Category Archives: Mobile

Costa Coffee Snapchat Spectacles campaign – This is why we can’t have nice things!

Imagine how cool it would be to get handed a shiny new toy that everyone is talking about and told ‘you’re the first to get it, now do something cool’?

There’s a definite first mover advantage for brands. The PR story of being the ‘first company to…’ do something can draw attention, and there’s also a little ego boost for the agency and brand manager. Everyone wants to be an early adopter, an innovator.

Costa Coffee in the UK got that opportunity last week. We’ve been waiting for Snapchat Spectacles to come to this side of the Atlantic for months, and Costa was the first brand in the UK to get their hands on a pair.

Now just imagine the creative possibilities at the brief stage? You get handed an opportunity to do something nobody has done before, to use a product that shoots video with distinctive look and to come up with a really cool, novel idea that’s guaranteed to get some interest.

Plus, there’s no pressure, the bar is automatically low since nobody has done much with the tool before. It’s literally an open goal for a digital creative. 

Meh

Unless you forget to come up with a creative idea that is.

Unfortunately, Costa fell into this trap. They created a campaign that’s the definition of ‘meh’.

Their idea was

“to give fans a unique insight into the world of Costa, specifically through the eyes of its baristas”.

Basically, they gave the specs to a barista, who made a coffee, and they recorded that. That’s the ‘campaign’.

According to a spokesperson,

“for our customers and followers, we know…they’ll be intrigued to watch their favourite coffee being made from the perspective of a Costa barista”.

Will they aye? Does anyone really want to spend a minute and a half watching a Costa barista pouring coffee? Is that interesting?

To me, this is a wasted opportunity. It’s a channel thought without any creative idea.

It’s relying on a shiny new thing to do the work, and lazily not thinking up of a way to bring it to life.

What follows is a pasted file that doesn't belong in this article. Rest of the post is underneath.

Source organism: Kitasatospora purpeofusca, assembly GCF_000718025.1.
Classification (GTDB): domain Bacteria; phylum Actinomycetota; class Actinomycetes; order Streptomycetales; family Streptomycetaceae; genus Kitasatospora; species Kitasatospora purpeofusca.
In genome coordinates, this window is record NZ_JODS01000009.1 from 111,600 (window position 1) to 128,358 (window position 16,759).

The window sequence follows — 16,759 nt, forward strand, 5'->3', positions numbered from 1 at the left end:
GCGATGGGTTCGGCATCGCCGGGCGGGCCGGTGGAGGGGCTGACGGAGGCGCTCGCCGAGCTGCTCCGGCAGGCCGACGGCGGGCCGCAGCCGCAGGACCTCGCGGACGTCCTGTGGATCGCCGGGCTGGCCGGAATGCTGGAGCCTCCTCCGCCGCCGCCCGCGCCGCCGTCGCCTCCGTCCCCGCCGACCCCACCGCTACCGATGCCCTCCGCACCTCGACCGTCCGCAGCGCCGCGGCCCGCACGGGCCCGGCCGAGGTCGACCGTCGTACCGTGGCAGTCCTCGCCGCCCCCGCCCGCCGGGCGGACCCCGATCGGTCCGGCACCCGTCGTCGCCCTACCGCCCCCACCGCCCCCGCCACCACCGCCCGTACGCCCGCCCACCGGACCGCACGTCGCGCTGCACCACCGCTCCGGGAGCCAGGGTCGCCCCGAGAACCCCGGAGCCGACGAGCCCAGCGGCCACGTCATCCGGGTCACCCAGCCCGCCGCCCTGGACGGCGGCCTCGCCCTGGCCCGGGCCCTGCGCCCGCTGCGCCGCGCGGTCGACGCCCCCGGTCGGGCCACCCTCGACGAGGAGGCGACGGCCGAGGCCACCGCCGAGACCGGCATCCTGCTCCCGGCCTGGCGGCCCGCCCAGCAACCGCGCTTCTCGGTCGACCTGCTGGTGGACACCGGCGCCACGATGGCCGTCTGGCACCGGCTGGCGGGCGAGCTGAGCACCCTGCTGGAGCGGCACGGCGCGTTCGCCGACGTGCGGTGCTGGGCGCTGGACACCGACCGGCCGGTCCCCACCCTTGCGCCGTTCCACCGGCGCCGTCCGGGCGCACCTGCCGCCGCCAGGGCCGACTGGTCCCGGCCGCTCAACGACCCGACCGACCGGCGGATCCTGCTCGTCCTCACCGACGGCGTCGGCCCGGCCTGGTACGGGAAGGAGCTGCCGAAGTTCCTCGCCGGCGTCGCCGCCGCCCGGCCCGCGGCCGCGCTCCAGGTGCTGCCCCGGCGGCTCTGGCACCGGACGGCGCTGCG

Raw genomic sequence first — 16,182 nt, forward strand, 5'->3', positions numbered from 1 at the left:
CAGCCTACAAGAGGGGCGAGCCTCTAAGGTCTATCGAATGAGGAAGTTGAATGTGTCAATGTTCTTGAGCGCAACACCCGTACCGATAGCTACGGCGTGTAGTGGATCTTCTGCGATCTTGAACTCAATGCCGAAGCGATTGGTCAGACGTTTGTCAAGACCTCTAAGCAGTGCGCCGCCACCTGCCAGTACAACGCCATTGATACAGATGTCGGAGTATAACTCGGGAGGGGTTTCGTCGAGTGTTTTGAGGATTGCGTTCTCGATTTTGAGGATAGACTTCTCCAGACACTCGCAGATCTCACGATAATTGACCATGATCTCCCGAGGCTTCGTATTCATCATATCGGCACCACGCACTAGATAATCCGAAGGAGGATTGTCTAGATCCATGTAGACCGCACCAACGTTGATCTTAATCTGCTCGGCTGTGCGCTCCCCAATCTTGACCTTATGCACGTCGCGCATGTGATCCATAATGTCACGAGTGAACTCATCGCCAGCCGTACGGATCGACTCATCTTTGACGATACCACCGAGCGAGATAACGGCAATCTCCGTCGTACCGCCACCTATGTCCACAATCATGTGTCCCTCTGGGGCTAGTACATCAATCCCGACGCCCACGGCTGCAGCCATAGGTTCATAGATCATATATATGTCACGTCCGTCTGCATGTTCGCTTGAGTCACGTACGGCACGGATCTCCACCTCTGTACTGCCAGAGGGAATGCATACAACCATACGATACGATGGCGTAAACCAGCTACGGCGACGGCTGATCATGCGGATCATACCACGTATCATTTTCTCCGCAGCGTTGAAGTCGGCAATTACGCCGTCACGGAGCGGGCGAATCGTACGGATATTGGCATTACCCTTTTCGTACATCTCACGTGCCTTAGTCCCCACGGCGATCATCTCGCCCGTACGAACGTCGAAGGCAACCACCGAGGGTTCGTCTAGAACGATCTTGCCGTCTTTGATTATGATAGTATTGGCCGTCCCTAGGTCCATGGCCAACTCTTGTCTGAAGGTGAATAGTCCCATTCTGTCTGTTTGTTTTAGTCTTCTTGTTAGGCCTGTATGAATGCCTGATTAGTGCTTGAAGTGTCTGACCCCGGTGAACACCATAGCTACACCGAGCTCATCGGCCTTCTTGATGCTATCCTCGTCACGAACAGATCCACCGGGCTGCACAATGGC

I know this is a first use in the market, and there’s no Spectacles campaigns to get creative ideas from.

But surely Costa could’ve looked to campaigns like this from Eighty Twenty and this from Old Spice for inspiration.

Both were built on top of an immature platform, but had a strong creative idea at the core. Both won awards too.

I’m not picking on Costa here, this is something that we’re all guilty of. We forget that channels and platforms are the equivalent of creative canvases that we paint on. But they’re  benign without a strong creative idea.  It’s up to us as marketers to get creative, build cool things on top of them, to understand them, test them and sometimes break them.

But just using a new channel can’t be ‘the big idea’ on its own.

In Ireland meanwhile, Aer Lingus were the first brand to be given a go. They decided to hand the specs to Conor Murray to give an insight into a ‘day in the life’.


Again, this isn’t exactly a revolutionary creative idea, but it’s a smart way to use their sponsorship assets and give fans a look behind the scenes that they wouldn’t normally get.

The resulting short social video got plenty of traction.

Who wouldn’t want to see the world from Conor Murray’s eyes?
(Don’t answer that one!)

A simple idea, but an idea at least.

 

 

 

 

 

 

The Irish Digital Consumer Report 2017

Since 2013, I’ve been putting together a yearly database of publicly available digital statistics for the Irish market as a personal project. It’s nothing fancy, just a list of stats, but plenty of people seem to find it helpful for work and college.

I took a bit of a break in 2016, but to kick off the new year, the ‘Irish Digital Consumer Report 2017’ is back, with more info from a wide variety of sources. Hopefully, you’ll find it interesting to thumb through, but also, more importantly, very handy in your day to day work.

Of course, stats on their own are pretty meaningless, and nothing in here will give you the secrets to success with digital marketing, but something is guaranteed to spark a thought!

NB: These stats are all from publicly available sources, released throughout 2016. I take no credit for any of them, nor any blame for their accuracy!

Inside, you’ll find

  • how Irish people young and old use social media, and what new channels are growing.

  • how our media consumption habits are shifting.

  • how we shop online, and why.

  • some comments from myself, contextualising all of the above and much, much more.

As usual, it’s all free!

You can either pay with a tweet by clicking below…

or email me for a copy on shaneoleary1@gmail.com

 

 

 

 

 

Adblocking – Stop the blame game and let’s just make better fucking ads!

In 2015, faced with the unavoidable evidence that people’s tolerance for crap, spammy, slow loading digital ads had finally snapped, the IAB made a pretty brave announcement. The body that sets industry standards for online advertising admitted it had fucked up, big time.